o46 = P10

o46 : Polyhedron
i47 : vertices P10

o47 = | -4 4 -2 2  -2 2 |
      | 0  0 -2 -2 2  2 |

               2        6
o47 : Matrix QQ  <--- QQ

In the other direction, we can also determine all Minkowski summands (see minkSummandCone) of a polyhedron.

i48 : (C,L,M) = minkSummandCone P10

o48 = (C, HashTable{0 => Polyhedron{...1...}}, | 1 0 |)
                    1 => Polyhedron{...1...}   | 0 1 |
                    2 => Polyhedron{...1...}   | 1 0 |
                    3 => Polyhedron{...1...}   | 1 0 |
                    4 => Polyhedron{...1...}   | 0 1 |

o48 : Sequence
i49 : apply(values L, vertices)

o49 = {| 0 4 |, | 0 4 2  |, | 0 2 |, | 0 2  |, | 0 4 2 |}
       | 0 0 |  | 0 0 -2 |  | 0 2 |  | 0 -2 |  | 0 0 2 |

o49 : List

Here the polyhedra in the hash table L are all possible Minkowski summands up to scalar multiplication and the columns of M give the minimal decompositions. So the hexagon P10 is not only the sum of two triangles but also the sum of three lines. Furthermore, we can take the direct product of two polyhedra.

i50 : P11 = P * Q

o50 = P11

o50 : Polyhedron
i51 : vertices P11

o51 = | 0  -2 2  0  -2 2  0  -2 2 |
      | -1 1  1  -1 1  1  -1 1  1 |
      | -2 -2 -2 2  2  2  0  0  0 |
      | -1 -1 -1 -1 -1 -1 1  1  1 |

               4        9
o51 : Matrix QQ  <--- QQ

The result is in QQ^4.

i52 : ambDim P11

o52 = 4

To find out more about this polyhedron use for example.

i53 : fVector P11

o53 = {9, 18, 15, 6, 1}

o53 : List

The function fVector gives the number of faces of each dimension, so it has 9 vertices, 18 edges and so on. We can access the faces of a certain codimension via:

i54 : L = faces(1,P11)

o54 = {({0, 1, 3, 4, 6, 7}, {}), ({0, 2, 3, 5, 6, 8}, {}), ({1, 2, 4, 5, 7,
      -----------------------------------------------------------------------
      8}, {}), ({0, 1, 2, 3, 4, 5}, {}), ({0, 1, 2, 6, 7, 8}, {}), ({3, 4, 5,
      -----------------------------------------------------------------------
      6, 7, 8}, {})}

o54 : List
i55 : vertP11 = vertices P11

o55 = | 0  -2 2  0  -2 2  0  -2 2 |
      | -1 1  1  -1 1  1  -1 1  1 |
      | -2 -2 -2 2  2  2  0  0  0 |
      | -1 -1 -1 -1 -1 -1 1  1  1 |

               4        9
o55 : Matrix QQ  <--- QQ
i56 : apply(L, l -> vertP11_(l#0))

o56 = {| 0  -2 0  -2 0  -2 |, | 0  2  0  2  0  2 |, | -2 2  -2 2  -2 2 |, |
       | -1 1  -1 1  -1 1  |  | -1 1  -1 1  -1 1 |  | 1  1  1  1  1  1 |  |
       | -2 -2 2  2  0  0  |  | -2 -2 2  2  0  0 |  | -2 -2 2  2  0  0 |  |
       | -1 -1 -1 -1 1  1  |  | -1 -1 -1 -1 1  1 |  | -1 -1 -1 -1 1  1 |  |
      -----------------------------------------------------------------------
      0  -2 2  0  -2 2  |, | 0  -2 2  0  -2 2 |, | 0  -2 2  0  -2 2 |}
      -1 1  1  -1 1  1  |  | -1 1  1  -1 1  1 |  | -1 1  1  -1 1  1 |
      -2 -2 -2 2  2  2  |  | -2 -2 -2 0  0  0 |  | 2  2  2  0  0  0 |
      -1 -1 -1 -1 -1 -1 |  | -1 -1 -1 1  1  1 |  | -1 -1 -1 1  1  1 |

o56 : List

We can compute all lattice points of the polyhedron with latticePoints.

i57 : L = latticePoints P11

o57 = {| 1  |, | -2 |, | 2  |, | 0  |, | 1  |, | -1 |, | 1  |, | -1 |, | 0 
       | 0  |  | 1  |  | 1  |  | 1  |  | 1  |  | 1  |  | 1  |  | 0  |  | 0 
       | -2 |  | -2 |  | -2 |  | 2  |  | 2  |  | -2 |  | -2 |  | -2 |  | -2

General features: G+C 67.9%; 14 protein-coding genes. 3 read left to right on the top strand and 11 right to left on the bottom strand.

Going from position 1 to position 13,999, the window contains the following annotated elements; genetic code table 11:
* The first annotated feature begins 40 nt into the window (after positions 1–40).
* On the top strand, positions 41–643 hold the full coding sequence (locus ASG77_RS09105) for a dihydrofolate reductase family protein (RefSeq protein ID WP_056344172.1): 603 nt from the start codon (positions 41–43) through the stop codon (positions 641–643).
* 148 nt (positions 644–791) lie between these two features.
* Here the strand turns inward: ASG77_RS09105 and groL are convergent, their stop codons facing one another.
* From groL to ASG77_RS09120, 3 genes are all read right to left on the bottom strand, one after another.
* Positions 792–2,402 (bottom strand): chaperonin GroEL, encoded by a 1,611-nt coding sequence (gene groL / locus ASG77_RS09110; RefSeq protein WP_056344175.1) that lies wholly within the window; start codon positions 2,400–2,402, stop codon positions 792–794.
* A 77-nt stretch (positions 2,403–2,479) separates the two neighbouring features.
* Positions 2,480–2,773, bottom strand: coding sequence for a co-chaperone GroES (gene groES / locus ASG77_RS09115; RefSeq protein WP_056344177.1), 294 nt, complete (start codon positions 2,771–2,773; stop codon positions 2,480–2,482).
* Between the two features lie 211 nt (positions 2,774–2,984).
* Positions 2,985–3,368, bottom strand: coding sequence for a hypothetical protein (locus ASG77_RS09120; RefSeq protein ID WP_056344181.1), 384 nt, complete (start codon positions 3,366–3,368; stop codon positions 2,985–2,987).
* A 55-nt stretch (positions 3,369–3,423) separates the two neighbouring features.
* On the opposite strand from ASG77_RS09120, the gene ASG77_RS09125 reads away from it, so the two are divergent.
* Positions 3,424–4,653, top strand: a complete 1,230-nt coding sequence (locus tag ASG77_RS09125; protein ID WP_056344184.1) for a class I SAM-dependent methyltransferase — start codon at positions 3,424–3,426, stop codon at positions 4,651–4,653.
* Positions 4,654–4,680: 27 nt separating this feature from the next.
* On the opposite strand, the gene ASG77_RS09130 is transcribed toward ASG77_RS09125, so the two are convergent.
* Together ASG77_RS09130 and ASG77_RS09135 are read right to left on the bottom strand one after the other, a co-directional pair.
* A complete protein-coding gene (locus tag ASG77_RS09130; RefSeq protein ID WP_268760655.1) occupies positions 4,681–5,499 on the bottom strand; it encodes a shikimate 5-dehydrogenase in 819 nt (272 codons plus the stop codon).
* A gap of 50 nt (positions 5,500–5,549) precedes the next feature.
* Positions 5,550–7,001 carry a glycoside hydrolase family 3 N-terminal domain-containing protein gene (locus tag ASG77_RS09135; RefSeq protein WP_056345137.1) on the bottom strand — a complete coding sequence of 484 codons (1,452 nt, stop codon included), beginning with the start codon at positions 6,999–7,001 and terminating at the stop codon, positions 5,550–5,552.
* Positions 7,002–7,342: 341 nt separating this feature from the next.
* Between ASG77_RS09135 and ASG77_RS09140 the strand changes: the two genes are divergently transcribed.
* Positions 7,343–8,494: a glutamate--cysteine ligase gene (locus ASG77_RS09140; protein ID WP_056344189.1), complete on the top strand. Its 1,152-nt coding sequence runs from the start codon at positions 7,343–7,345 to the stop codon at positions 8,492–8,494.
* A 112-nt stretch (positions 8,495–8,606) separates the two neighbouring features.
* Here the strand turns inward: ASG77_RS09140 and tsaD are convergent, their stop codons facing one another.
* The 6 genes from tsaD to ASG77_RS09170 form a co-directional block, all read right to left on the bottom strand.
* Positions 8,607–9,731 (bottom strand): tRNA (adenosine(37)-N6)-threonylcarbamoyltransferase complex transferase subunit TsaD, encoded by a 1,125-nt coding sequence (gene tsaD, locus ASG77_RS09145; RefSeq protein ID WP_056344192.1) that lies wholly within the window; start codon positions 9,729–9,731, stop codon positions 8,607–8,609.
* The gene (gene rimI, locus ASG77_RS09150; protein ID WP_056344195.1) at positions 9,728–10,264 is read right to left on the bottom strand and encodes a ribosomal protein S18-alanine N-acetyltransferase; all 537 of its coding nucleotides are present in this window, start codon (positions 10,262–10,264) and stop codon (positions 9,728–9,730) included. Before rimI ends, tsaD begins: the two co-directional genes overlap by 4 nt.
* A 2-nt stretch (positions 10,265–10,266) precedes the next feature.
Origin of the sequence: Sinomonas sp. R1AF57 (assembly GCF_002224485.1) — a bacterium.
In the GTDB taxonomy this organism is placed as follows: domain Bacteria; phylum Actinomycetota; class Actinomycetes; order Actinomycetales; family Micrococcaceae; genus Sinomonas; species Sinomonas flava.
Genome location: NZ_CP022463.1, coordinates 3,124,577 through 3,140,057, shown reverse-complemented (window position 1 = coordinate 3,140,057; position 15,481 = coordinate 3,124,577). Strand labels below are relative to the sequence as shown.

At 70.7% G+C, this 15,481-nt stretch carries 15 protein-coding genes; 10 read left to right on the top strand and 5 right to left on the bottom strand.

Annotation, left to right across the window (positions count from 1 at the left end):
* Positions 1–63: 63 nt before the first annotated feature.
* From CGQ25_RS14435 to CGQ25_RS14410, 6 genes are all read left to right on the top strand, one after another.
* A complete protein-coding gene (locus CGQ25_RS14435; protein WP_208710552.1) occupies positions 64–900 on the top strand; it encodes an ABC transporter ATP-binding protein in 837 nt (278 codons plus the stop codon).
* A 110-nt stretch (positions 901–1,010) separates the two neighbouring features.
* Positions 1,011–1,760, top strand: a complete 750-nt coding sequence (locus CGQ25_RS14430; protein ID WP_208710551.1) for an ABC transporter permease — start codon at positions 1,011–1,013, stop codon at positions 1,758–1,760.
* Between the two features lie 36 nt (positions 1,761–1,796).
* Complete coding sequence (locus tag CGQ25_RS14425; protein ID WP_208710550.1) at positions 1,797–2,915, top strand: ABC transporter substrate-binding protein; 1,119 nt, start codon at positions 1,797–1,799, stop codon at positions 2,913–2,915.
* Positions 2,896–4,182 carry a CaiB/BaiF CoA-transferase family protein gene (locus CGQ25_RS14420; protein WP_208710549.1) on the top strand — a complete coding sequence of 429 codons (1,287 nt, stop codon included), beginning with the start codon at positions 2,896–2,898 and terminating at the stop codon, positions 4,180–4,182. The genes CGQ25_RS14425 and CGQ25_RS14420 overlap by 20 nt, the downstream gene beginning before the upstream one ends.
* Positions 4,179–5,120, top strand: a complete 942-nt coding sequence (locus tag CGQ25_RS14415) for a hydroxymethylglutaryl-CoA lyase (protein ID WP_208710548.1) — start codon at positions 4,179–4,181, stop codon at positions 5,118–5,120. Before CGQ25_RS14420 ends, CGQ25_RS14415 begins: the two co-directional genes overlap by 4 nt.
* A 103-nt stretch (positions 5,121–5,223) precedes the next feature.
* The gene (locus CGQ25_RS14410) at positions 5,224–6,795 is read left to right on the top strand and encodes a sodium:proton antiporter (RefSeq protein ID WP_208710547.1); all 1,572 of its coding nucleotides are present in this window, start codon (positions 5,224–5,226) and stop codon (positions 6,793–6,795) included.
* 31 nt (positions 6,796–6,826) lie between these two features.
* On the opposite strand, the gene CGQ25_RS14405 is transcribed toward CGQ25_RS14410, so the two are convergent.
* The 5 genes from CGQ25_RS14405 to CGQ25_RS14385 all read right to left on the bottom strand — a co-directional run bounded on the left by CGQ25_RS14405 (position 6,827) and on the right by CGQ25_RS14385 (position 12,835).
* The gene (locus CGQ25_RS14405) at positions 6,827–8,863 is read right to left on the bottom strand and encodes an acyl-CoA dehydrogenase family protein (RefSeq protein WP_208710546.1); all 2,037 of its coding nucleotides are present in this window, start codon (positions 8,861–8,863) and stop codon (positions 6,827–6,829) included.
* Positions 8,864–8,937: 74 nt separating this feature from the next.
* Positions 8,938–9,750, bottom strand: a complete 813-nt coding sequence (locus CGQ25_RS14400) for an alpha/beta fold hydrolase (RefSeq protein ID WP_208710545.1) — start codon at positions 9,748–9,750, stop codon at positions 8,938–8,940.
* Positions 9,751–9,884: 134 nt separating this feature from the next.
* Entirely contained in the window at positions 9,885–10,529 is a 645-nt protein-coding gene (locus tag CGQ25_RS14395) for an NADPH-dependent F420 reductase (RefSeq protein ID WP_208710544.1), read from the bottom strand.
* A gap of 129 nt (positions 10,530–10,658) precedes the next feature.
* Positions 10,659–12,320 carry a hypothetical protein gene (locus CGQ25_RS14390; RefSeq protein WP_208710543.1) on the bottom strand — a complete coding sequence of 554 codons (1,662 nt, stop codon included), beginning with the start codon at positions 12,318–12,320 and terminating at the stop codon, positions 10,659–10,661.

| -1 |  | -1 |  | -1 |  | -1 |  | -1 |  | -1 |  | -1 |  | -1 |  | -1
      -----------------------------------------------------------------------
      |, | 0  |, | 0  |, | 0  |, | 0  |, | 1  |, | -1 |, | 0  |, | 0  |, | 0 
      |  | -1 |  | 1  |  | -1 |  | -1 |  | 0  |  | 0  |  | 0  |  | -1 |  | -1
      |  | -2 |  | -2 |  | -1 |  | -1 |  | -1 |  | -1 |  | -1 |  | 0  |  | 0 
      |  | -1 |  | -1 |  | -1 |  | 0  |  | -1 |  | -1 |  | -1 |  | -1 |  | 0 
      -----------------------------------------------------------------------
      |, | 1  |, | -1 |, | 0  |, | 0  |, | -2 |, | 2  |, | -1 |, | 1  |, | 0 
      |  | 0  |  | 0  |  | 0  |  | -1 |  | 1  |  | 1  |  | 1  |  | 1  |  | 1 
      |  | -1 |  | -1 |  | -1 |  | 0  |  | -1 |  | -1 |  | -1 |  | -1 |  | -1
      |  | 0  |  | 0  |  | 0  |  | 1  |  | -1 |  | -1 |  | -1 |  | -1 |  | -1
      -----------------------------------------------------------------------
      |, | 1  |, | -1 |, | 0  |, | 0  |, | 0  |, | 1 |, | -1 |, 0, | -2 |, |
      |  | 0  |  | 0  |  | 0  |  | -1 |  | -1 |  | 0 |  | 0  |     | 1  |  |
      |  | 0  |  | 0  |  | 0  |  | 1  |  | 1  |  | 0 |  | 0  |     | -1 |  |
      |  | -1 |  | -1 |  | -1 |  | -1 |  | 0  |  | 0 |  | 0  |     | 0  |  |
      -----------------------------------------------------------------------
      2  |, | -1 |, | 1  |, | 0  |, | 1 |, | -1 |, | 0 |, | -2 |, | 2  |, |
      1  |  | 1  |  | 1  |  | 1  |  | 0 |  | 0  |  | 0 |  | 1  |  | 1  |  |
      -1 |  | -1 |  | -1 |  | -1 |  | 0 |  | 0  |  | 0 |  | 0  |  | 0  |  |
      0  |  | 0  |  | 0  |  | 0  |  | 1 |  | 1  |  | 1 |  | -1 |  | -1 |  |
      -----------------------------------------------------------------------
      -1 |, | 1  |, | 0  |, | 1  |, | -1 |, | 0  |, | 0  |, | 1 |, | -1 |, |
      1  |  | 1  |  | 1  |  | 0  |  | 0  |  | 0  |  | -1 |  | 0 |  | 0  |  |
      0  |  | 0  |  | 0  |  | 1  |  | 1  |  | 1  |  | 2  |  | 1 |  | 1  |  |
      -1 |  | -1 |  | -1 |  | -1 |  | -1 |  | -1 |  | -1 |  | 0 |  | 0  |  |
      -----------------------------------------------------------------------
      0 |, | -2 |, | 2 |, | -1 |, | 1 |, | 0 |, | -2 |, | 2 |, | -1 |, | 1 |,
      0 |  | 1  |  | 1 |  | 1  |  | 1 |  | 1 |  | 1  |  | 1 |  | 1  |  | 1 | 
      1 |  | 0  |  | 0 |  | 0  |  | 0 |  | 0 |  | 0  |  | 0 |  | 0  |  | 0 | 
      0 |  | 0  |  | 0 |  | 0  |  | 0 |  | 0 |  | 1  |  | 1 |  | 1  |  | 1 | 
      -----------------------------------------------------------------------
      | 0 |, | -2 |, | 2  |, | -1 |, | 1  |, | 0  |, | 1  |, | -1 |, | 0  |,
      | 1 |  | 1  |  | 1  |  | 1  |  | 1  |  | 1  |  | 0  |  | 0  |  | 0  | 
      | 0 |  | 1  |  | 1  |  | 1  |  | 1  |  | 1  |  | 2  |  | 2  |  | 2  | 
      | 1 |  | -1 |  | -1 |  | -1 |  | -1 |  | -1 |  | -1 |  | -1 |  | -1 | 
      -----------------------------------------------------------------------
      | -2 |, | 2 |, | -1 |, | 1 |, | 0 |, | -2 |, | 2  |, | -1 |}
      | 1  |  | 1 |  | 1  |  | 1 |  | 1 |  | 1  |  | 1  |  | 1  |
      | 1  |  | 1 |  | 1  |  | 1 |  | 1 |  | 2  |  | 2  |  | 2  |
      | 0  |  | 0 |  | 0  |  | 0 |  | 0 |  | -1 |  | -1 |  | -1 |

o57 : List
i58 : #L

o58 = 81

Evenmore the tail/recession cone of a polyhedron with tailCone.

i59 : C = tailCone P1

o59 = C

o59 : Cone
i60 : rays C

o60 = | 1 |
      | 0 |
      | 0 |

               3        1
o60 : Matrix ZZ  <--- ZZ

Finally, there is also a function to compute the polar of a polyhedron, i.e. all points in the dual space that are greater than -1 on all points of the polyhedron:

i61 : P12 = polar P11

o61 = P12

o61 : Polyhedron
i62 : vertices P12

o62 = | 1 -1 0  0 0  0  |
      | 1 1  -1 0 0  0  |
      | 0 0  0  0 1  -1 |
      | 0 0  0  1 -1 -1 |

               4        6
o62 : Matrix QQ  <--- QQ